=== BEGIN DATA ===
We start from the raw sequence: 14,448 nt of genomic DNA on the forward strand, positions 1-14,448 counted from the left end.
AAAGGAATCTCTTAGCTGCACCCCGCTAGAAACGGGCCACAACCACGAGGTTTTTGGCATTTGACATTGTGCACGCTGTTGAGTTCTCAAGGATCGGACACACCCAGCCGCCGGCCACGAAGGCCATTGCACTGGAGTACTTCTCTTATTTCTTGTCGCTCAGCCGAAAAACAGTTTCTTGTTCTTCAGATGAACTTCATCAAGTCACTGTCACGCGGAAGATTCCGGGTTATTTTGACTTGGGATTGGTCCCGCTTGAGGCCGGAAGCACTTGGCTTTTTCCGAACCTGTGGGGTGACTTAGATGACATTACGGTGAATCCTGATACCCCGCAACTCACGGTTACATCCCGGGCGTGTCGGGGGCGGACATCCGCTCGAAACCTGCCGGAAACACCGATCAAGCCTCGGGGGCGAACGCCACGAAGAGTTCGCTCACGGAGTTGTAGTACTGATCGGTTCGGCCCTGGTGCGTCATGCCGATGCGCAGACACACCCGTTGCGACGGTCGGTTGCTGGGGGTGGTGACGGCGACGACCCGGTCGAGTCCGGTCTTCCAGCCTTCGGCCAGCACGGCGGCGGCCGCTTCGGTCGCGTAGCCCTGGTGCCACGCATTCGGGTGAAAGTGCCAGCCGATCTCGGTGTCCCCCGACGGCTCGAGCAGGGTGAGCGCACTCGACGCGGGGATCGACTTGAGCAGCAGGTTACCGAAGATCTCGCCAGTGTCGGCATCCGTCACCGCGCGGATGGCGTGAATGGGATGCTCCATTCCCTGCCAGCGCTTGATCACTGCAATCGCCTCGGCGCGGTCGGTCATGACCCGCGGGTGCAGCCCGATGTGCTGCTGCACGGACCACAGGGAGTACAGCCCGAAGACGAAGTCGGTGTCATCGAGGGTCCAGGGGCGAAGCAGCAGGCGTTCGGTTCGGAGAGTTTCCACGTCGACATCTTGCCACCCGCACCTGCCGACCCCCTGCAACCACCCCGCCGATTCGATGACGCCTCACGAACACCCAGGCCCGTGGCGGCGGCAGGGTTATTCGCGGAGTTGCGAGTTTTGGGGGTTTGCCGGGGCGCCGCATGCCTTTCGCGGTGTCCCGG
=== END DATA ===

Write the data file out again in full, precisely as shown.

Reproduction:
We start from the raw sequence: 14,448 nt of genomic DNA on the forward strand, positions 1-14,448 counted from the left end.
AAAGGAATCTCTTAGCTGCACCCCGCTAGAAACGGGCCACAACCACGAGGTTTTTGGCATTTGACATTGTGCACGCTGTTGAGTTCTCAAGGATCGGACACACCCAGCCGCCGGCCACGAAGGCCATTGCACTGGAGTACTTCTCTTATTTCTTGTCGCTCAGCCGAAAAACAGTTTCTTGTTCTTCAGATGAACTTCATCAAGTCACTGTCACGCGGAAGATTCCGGGTTATTTTGACTTGGGATTGGTCCCGCTTGAGGCCGGAAGCACTTGGCTTTTTCCGAACCTGTGGGGTGACTTAGATGACATTACGGTGAATCCTGATACCCCGCAACTCACGGTTACATCCCGGGCGTGTCGGGGGCGGACATCCGCTCGAAACCTGCCGGAAACACCGATCAAGCCTCGGGGGCGAACGCCACGAAGAGTTCGCTCACGGAGTTGTAGTACTGATCGGTTCGGCCCTGGTGCGTCATGCCGATGCGCAGACACACCCGTTGCGACGGTCGGTTGCTGGGGGTGGTGACGGCGACGACCCGGTCGAGTCCGGTCTTCCAGCCTTCGGCCAGCACGGCGGCGGCCGCTTCGGTCGCGTAGCCCTGGTGCCACGCATTCGGGTGAAAGTGCCAGCCGATCTCGGTGTCCCCCGACGGCTCGAGCAGGGTGAGCGCACTCGACGCGGGGATCGACTTGAGCAGCAGGTTACCGAAGATCTCGCCAGTGTCGGCATCCGTCACCGCGCGGATGGCGTGAATGGGATGCTCCATTCCCTGCCAGCGCTTGATCACTGCAATCGCCTCGGCGCGGTCGGTCATGACCCGCGGGTGCAGCCCGATGTGCTGCTGCACGGACCACAGGGAGTACAGCCCGAAGACGAAGTCGGTGTCATCGAGGGTCCAGGGGCGAAGCAGCAGGCGTTCGGTTCGGAGAGTTTCCACGTCGACATCTTGCCACCCGCACCTGCCGACCCCCTGCAACCACCCCGCCGATTCGATGACGCCTCACGAACACCCAGGCCCGTGGCGGCGGCAGGGTTATTCGCGGAGTTGCGAGTTTTGGGGGTTTGCCGGGGCGCCGCATGCCTTTCGCGGTGTCCCGG